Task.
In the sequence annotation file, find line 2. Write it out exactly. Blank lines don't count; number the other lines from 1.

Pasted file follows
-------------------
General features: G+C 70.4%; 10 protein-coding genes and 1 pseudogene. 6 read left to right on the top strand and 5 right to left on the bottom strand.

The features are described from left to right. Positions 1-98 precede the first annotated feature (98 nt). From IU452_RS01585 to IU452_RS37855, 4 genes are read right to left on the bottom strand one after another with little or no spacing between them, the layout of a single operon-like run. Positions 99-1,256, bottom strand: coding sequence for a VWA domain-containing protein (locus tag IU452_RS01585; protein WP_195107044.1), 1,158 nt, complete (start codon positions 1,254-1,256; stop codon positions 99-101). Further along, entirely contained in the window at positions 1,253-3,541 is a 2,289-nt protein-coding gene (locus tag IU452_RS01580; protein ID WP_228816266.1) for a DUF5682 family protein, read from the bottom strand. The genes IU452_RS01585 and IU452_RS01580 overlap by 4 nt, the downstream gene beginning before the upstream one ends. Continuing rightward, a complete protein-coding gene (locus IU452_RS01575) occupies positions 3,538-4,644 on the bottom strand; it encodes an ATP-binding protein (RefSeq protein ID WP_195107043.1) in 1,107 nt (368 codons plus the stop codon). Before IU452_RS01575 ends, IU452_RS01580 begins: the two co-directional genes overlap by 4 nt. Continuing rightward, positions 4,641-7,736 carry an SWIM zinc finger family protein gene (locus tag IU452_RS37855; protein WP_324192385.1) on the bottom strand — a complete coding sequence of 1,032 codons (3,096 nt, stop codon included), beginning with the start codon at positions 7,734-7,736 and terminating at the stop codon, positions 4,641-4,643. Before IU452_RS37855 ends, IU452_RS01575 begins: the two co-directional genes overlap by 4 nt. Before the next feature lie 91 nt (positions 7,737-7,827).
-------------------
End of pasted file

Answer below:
The features are described from left to right. Positions 1-98 precede the first annotated feature (98 nt). From IU452_RS01585 to IU452_RS37855, 4 genes are read right to left on the bottom strand one after another with little or no spacing between them, the layout of a single operon-like run. Positions 99-1,256, bottom strand: coding sequence for a VWA domain-containing protein (locus tag IU452_RS01585; protein WP_195107044.1), 1,158 nt, complete (start codon positions 1,254-1,256; stop codon positions 99-101). Further along, entirely contained in the window at positions 1,253-3,541 is a 2,289-nt protein-coding gene (locus tag IU452_RS01580; protein ID WP_228816266.1) for a DUF5682 family protein, read from the bottom strand. The genes IU452_RS01585 and IU452_RS01580 overlap by 4 nt, the downstream gene beginning before the upstream one ends. Continuing rightward, a complete protein-coding gene (locus IU452_RS01575) occupies positions 3,538-4,644 on the bottom strand; it encodes an ATP-binding protein (RefSeq protein ID WP_195107043.1) in 1,107 nt (368 codons plus the stop codon). Before IU452_RS01575 ends, IU452_RS01580 begins: the two co-directional genes overlap by 4 nt. Continuing rightward, positions 4,641-7,736 carry an SWIM zinc finger family protein gene (locus tag IU452_RS37855; protein WP_324192385.1) on the bottom strand — a complete coding sequence of 1,032 codons (3,096 nt, stop codon included), beginning with the start codon at positions 7,734-7,736 and terminating at the stop codon, positions 4,641-4,643. Before IU452_RS37855 ends, IU452_RS01575 begins: the two co-directional genes overlap by 4 nt. Before the next feature lie 91 nt (positions 7,737-7,827).